One of the most dangerous aspects of climate change is its potential to produce feedbacks, or events in which warming causes changes that drive higher temperatures. Most of it is natural, such as warm oceans that can store less carbon dioxide, which causes more greenhouse gasses in the atmosphere. But only one possible comment has a human element: the air conditioner.
Most of the carbon dioxide we emit comes from electricity generation. The heat it produces causes people to run air conditioners more often, which leads to more electricity being used, which results in more air pollution. It’s an idea that will remain dangerous until we can green the electric grid.
A new report released this week looks at their views on our climate change plans, and assesses how much greenhouse gas emissions can be used in the world to meet our goal of keeping the temperature below 2°C, and compares it to the one we reach. our primary goal reducing the temperature by 1.5 ° C. The answer is that it makes a big difference, but the effect is not spread evenly between countries.
Absolute and relative unpleasantness
There is no set amount of time the air conditioner should be on. People have different temperature tolerances, and most people don’t have access to air. But studies in this area often use a measure called cooling degree days. This usually uses the outdoor temperature at which things like office buildings or shopping malls begin to use air conditioners—usually around 18°C (65°F). For each day that is warmer than desired, the cooling degree days are multiplied by the number of degrees that the desired level is exceeded.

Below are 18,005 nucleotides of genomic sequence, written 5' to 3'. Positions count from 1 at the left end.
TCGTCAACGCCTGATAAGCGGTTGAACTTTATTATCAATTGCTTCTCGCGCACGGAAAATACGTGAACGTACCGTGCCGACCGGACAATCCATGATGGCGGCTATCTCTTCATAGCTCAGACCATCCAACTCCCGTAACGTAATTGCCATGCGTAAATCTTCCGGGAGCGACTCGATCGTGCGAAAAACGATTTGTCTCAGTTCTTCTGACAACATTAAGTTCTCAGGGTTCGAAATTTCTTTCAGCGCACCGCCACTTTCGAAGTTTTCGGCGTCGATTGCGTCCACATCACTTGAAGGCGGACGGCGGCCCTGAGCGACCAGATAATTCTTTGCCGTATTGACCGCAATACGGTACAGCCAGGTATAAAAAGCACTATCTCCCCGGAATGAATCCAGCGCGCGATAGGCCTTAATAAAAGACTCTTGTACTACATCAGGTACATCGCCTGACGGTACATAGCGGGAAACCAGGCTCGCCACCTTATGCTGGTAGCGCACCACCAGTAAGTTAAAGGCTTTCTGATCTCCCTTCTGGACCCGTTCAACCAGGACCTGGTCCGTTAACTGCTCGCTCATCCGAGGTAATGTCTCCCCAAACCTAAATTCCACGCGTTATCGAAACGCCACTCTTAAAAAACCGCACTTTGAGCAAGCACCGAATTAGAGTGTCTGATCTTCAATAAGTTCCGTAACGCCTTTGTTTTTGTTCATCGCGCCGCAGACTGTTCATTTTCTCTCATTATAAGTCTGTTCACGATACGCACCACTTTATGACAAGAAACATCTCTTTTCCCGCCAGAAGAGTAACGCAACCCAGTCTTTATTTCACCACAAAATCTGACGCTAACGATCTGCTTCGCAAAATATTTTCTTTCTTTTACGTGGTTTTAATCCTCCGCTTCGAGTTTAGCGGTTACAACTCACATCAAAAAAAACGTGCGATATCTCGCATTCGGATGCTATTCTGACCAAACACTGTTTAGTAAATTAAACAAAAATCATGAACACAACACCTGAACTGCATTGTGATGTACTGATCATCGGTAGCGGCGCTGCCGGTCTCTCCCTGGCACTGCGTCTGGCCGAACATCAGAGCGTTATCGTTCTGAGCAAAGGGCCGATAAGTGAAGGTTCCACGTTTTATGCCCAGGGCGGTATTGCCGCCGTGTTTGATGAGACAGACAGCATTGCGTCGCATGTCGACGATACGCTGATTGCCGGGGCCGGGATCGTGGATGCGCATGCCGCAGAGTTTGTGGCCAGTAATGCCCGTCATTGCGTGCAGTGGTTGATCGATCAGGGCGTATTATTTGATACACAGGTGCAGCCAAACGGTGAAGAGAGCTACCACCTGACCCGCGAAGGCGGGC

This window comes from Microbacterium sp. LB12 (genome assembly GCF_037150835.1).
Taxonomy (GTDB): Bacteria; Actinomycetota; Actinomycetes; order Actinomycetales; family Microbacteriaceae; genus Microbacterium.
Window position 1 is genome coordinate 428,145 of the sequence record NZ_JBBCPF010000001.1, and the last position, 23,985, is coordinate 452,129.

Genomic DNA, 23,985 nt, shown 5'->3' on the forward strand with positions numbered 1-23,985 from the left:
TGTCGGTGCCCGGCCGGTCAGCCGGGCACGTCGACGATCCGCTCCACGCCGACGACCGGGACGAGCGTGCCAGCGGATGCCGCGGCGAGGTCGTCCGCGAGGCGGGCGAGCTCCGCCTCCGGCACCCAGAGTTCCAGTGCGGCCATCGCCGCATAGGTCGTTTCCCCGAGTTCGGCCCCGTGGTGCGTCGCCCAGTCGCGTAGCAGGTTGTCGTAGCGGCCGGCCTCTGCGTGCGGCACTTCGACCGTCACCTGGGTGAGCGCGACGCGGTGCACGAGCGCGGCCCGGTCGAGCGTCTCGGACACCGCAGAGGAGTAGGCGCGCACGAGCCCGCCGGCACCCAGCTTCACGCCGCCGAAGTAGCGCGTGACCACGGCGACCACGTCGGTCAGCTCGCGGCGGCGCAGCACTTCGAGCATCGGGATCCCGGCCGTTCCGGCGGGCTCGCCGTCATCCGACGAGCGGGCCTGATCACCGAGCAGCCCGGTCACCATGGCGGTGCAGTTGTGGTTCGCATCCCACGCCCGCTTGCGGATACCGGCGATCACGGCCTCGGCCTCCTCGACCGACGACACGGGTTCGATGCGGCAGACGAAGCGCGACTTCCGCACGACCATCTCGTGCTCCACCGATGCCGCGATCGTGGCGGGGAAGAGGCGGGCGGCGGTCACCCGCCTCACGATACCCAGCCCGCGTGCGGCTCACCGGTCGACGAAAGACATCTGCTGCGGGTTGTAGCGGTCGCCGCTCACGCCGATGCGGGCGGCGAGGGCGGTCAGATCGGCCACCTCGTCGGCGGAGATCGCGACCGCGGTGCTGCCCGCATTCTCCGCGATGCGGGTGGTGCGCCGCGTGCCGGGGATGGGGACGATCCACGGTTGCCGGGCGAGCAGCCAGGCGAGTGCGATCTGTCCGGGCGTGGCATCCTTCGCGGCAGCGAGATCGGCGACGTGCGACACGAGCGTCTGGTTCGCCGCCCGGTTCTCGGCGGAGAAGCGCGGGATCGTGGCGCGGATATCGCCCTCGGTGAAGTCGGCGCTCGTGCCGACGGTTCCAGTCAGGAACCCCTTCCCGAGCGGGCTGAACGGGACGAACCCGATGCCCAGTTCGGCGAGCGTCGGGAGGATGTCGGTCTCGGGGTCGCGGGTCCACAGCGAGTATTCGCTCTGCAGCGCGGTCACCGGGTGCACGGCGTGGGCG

Therefore, if you set a base of 18° C and have a day of 25° C, then it is registered as another seven degree days of cold. Therefore, the number is not only necessary to turn on the cooling equipment, but it gives information about how difficult the equipment will be.
In this new project, a team from the UK used weather models to run it as a distributed computing project Climateprediction.net. For these two regions (+1.5 and +2.0 °C), 700 cycles were performed, and the same temperature in each grid of the world map was calculated. The results, were also used to calculate the cold degree days for the two events.
The researchers then conducted two simulations. One was the absolute difference between the 1.5° and 2.0° states, the total number of extra cold days added to the extra warming. You can think of this as an omen of trouble, registering how things will get worse at a given location.
The second dimension can be thought of as a planning process, as it deals with the size of the relative change. Therefore, places that do not have days of cold degrees in the country of 1.5 ° can have a big difference if they suddenly experience additional heat. And, since those degree days were rare to begin with, those countries probably don’t have the air conditioning equipment (or the team to control it) to handle the unprecedented pressures.